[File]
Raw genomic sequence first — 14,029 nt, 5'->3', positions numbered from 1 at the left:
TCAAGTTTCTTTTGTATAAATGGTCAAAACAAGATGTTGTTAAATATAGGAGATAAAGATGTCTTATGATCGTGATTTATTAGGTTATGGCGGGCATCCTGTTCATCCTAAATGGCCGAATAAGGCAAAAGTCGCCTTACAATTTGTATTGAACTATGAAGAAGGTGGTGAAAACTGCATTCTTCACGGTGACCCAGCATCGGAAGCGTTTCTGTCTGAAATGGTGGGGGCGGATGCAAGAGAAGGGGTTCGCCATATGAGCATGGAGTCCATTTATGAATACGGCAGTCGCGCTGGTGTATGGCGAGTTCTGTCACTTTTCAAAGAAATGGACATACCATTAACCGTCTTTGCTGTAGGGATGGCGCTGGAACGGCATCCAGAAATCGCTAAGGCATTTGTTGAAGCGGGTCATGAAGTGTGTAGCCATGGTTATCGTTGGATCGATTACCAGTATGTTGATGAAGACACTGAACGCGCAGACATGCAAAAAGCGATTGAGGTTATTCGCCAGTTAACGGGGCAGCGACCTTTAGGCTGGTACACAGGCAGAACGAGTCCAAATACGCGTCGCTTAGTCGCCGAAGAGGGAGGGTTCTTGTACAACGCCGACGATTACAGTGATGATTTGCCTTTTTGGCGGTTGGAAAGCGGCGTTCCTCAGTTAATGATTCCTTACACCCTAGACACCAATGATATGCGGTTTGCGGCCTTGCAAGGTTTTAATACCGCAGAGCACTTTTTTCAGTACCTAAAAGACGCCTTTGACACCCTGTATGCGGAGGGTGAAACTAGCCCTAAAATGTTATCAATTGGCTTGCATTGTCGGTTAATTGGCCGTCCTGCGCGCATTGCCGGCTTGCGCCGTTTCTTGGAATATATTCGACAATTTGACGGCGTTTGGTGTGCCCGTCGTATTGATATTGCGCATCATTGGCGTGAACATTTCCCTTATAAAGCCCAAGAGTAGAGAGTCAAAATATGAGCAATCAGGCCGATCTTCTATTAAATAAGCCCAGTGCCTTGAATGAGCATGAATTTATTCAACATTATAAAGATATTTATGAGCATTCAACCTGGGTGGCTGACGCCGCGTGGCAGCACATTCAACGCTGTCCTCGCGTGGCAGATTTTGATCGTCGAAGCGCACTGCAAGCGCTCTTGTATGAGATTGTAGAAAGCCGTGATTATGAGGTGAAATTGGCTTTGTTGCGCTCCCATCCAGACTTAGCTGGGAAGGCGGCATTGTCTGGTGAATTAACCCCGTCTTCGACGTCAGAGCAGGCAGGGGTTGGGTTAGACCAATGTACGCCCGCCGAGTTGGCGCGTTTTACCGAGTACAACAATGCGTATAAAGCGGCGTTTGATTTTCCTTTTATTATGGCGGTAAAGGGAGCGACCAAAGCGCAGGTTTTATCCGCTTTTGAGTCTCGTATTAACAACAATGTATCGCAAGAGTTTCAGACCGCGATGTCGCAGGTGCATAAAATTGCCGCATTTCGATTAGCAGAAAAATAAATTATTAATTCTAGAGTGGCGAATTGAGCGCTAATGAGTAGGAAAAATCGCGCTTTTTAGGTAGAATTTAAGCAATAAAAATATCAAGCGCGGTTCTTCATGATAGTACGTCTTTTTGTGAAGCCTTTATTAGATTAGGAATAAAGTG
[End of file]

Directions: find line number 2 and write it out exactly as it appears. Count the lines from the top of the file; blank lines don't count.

TCAAGTTTCTTTTGTATAAATGGTCAAAACAAGATGTTGTTAAATATAGGAGATAAAGATGTCTTATGATCGTGATTTATTAGGTTATGGCGGGCATCCTGTTCATCCTAAATGGCCGAATAAGGCAAAAGTCGCCTTACAATTTGTATTGAACTATGAAGAAGGTGGTGAAAACTGCATTCTTCACGGTGACCCAGCATCGGAAGCGTTTCTGTCTGAAATGGTGGGGGCGGATGCAAGAGAAGGGGTTCGCCATATGAGCATGGAGTCCATTTATGAATACGGCAGTCGCGCTGGTGTATGGCGAGTTCTGTCACTTTTCAAAGAAATGGACATACCATTAACCGTCTTTGCTGTAGGGATGGCGCTGGAACGGCATCCAGAAATCGCTAAGGCATTTGTTGAAGCGGGTCATGAAGTGTGTAGCCATGGTTATCGTTGGATCGATTACCAGTATGTTGATGAAGACACTGAACGCGCAGACATGCAAAAAGCGATTGAGGTTATTCGCCAGTTAACGGGGCAGCGACCTTTAGGCTGGTACACAGGCAGAACGAGTCCAAATACGCGTCGCTTAGTCGCCGAAGAGGGAGGGTTCTTGTACAACGCCGACGATTACAGTGATGATTTGCCTTTTTGGCGGTTGGAAAGCGGCGTTCCTCAGTTAATGATTCCTTACACCCTAGACACCAATGATATGCGGTTTGCGGCCTTGCAAGGTTTTAATACCGCAGAGCACTTTTTTCAGTACCTAAAAGACGCCTTTGACACCCTGTATGCGGAGGGTGAAACTAGCCCTAAAATGTTATCAATTGGCTTGCATTGTCGGTTAATTGGCCGTCCTGCGCGCATTGCCGGCTTGCGCCGTTTCTTGGAATATATTCGACAATTTGACGGCGTTTGGTGTGCCCGTCGTATTGATATTGCGCATCATTGGCGTGAACATTTCCCTTATAAAGCCCAAGAGTAGAGAGTCAAAATATGAGCAATCAGGCCGATCTTCTATTAAATAAGCCCAGTGCCTTGAATGAGCATGAATTTATTCAACATTATAAAGATATTTATGAGCATTCAACCTGGGTGGCTGACGCCGCGTGGCAGCACATTCAACGCTGTCCTCGCGTGGCAGATTTTGATCGTCGAAGCGCACTGCAAGCGCTCTTGTATGAGATTGTAGAAAGCCGTGATTATGAGGTGAAATTGGCTTTGTTGCGCTCCCATCCAGACTTAGCTGGGAAGGCGGCATTGTCTGGTGAATTAACCCCGTCTTCGACGTCAGAGCAGGCAGGGGTTGGGTTAGACCAATGTACGCCCGCCGAGTTGGCGCGTTTTACCGAGTACAACAATGCGTATAAAGCGGCGTTTGATTTTCCTTTTATTATGGCGGTAAAGGGAGCGACCAAAGCGCAGGTTTTATCCGCTTTTGAGTCTCGTATTAACAACAATGTATCGCAAGAGTTTCAGACCGCGATGTCGCAGGTGCATAAAATTGCCGCATTTCGATTAGCAGAAAAATAAATTATTAATTCTAGAGTGGCGAATTGAGCGCTAATGAGTAGGAAAAATCGCGCTTTTTAGGTAGAATTTAAGCAATAAAAATATCAAGCGCGGTTCTTCATGATAGTACGTCTTTTTGTGAAGCCTTTATTAGATTAGGAATAAAGTG